Sunday, October 09, 2011

Woody's Witching Hour

Colour me surprised that Midnight in Paris burst into UK cinemas a mere five months after its US release, but then you'll all have heard by now that this nostalgia piece by one of America's most prolific and speediest directors is his most financially successful film ever. Earlier this year, on the delayed release of You Will Meet A Tall Dark Stranger, I wrote this piece on Allen's last two films, closing with the question, "... will he ever recover his talent for funny, perceptive human insights, or even the romantic visual sense that was once so palatable?"

You've been waiting with baited breath for the answer, and, since it was rather fittingly released into the darkening twinkle of autumn's beginning, you didn't have to hold your breath and go red and collapse with exhaustion in the meantime. Midnight in Paris is Woody's best film in years; certainly his most vibrant since Match Point, and unlike that arch and slightly morbid exercise, this feels like classic Woody. It isn't, don't get me wrong, because he's still lost his touch at writing personable, funny, truthful female characters and in the final event, Rachel McAdams' shrill fiance almost sinks the entire ship.

You'd never be able to tell they're not really in love.
But if we put that aside - and, after so many years experiencing the same (and probably worse) from him, I have to, or I'll never enjoy anything ever again - Midnight in Paris is a film that sparkles with the romance and spirit of the city its set in. Again, a revelation - Woody's managed to capture the essence of a city again, after so baldly missing anything special in Barcelona and consistently misrepresenting London. The bizarrely prolonged montage of shots around Paris that begins the film worried, then relieved me; it was as if Woody was exhausting himself and the audience of all these generic shots, before approaching his real depiction of the city through the nostalgia trip that is the basis of the narrative. The imitation of such major historical cultural figures is so daringly brash that he pulls it off, the clearly fictional imaginings lending a joyous vibrancy that reflects off the walls, the steps and the pavements. The restraint he shows in shying away from any of the iconic buildings means that, even though it's a city chased down a hazily nostalgic rabbit hole, it comes alive because the central character is so in love with the setting.

They're looking at each other. I'd say that's a good first step towards romance.
And in Owen Wilson, Woody's found a substitute for himself who really works (whatever works won't do after all), and ensures that this feels more like one of the classic Woody-starrers than the past fifteen years of his back catalogue have. He's aloof and slightly rude without being unsympathetic, his foppishness subbing well for Woody's reediness. As perhaps befits the plot, the modern day cast are of little interest (though Michael Sheen has predictable fun as a pretentious pedant), but the players of '20s Paris shine, particularly Corey Stoll as an uncompromising, darkly charismatic Ernest Hemingway. And Marion Cotillard is just a shimmer away from undoing the damage McAdams' character does - winsome, elusive, though ultimately just a little too idealised.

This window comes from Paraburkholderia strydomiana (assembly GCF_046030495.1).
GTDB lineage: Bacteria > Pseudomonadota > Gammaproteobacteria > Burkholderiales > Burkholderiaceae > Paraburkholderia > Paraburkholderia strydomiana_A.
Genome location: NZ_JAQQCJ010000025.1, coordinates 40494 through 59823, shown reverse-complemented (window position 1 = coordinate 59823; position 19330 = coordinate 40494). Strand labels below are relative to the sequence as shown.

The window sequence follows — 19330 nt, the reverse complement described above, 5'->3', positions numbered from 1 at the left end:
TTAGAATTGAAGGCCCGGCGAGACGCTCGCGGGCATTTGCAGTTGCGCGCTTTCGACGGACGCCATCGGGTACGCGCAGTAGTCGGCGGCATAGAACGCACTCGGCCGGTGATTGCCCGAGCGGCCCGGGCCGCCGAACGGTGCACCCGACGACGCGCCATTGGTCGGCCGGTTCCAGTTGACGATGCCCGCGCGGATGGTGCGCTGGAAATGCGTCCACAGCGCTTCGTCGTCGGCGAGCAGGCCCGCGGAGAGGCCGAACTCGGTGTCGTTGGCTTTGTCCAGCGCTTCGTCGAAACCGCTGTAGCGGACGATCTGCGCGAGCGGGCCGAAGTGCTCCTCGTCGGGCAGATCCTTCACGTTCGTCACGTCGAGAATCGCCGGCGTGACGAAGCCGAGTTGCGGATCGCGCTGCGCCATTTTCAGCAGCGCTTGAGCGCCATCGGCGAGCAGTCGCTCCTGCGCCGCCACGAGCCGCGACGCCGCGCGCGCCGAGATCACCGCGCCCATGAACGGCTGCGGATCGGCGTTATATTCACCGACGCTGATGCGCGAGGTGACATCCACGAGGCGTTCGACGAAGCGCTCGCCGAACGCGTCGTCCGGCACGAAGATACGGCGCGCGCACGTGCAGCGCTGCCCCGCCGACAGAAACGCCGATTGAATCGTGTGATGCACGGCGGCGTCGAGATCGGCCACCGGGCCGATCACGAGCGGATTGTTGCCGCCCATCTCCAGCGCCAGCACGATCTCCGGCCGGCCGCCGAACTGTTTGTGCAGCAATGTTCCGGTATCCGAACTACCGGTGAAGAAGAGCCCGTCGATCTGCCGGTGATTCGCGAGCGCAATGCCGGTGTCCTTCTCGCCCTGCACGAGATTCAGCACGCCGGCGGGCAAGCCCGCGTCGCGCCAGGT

To return to my months-old question, I'd be hard-pressed to say that there are any particularly revelatory human insights to be had here. That's a shame, because once upon a time, Woody Allen was one of those writers who could start a scene with a joke and end it with a revelation. Woody the scribe is still stuck in convention, ending the film with a message that's far too bluntly delivered, and rather at odds with his entire career of late. Does Woody actually recognise his own situation - a writer in need of a Gertrude Stein - in Wilson's? Doubtful. But Woody the director has livened up again, and the final point is this. Midnight in Paris, for the first time since, oh, Everyone Says I Love You (just fifteen years ago! ...), is a Woody Allen film genuinely alive with the sense of its title. It might not be Woody back on his unchallenged classical form but it's a Woody who seems to have recovered a sense of the magic of cinema, of the discovery of a troubled character's ventures, and of a sense of romantic purpose. The clock has struck, and I can spy Manhattan down the street. (B-)

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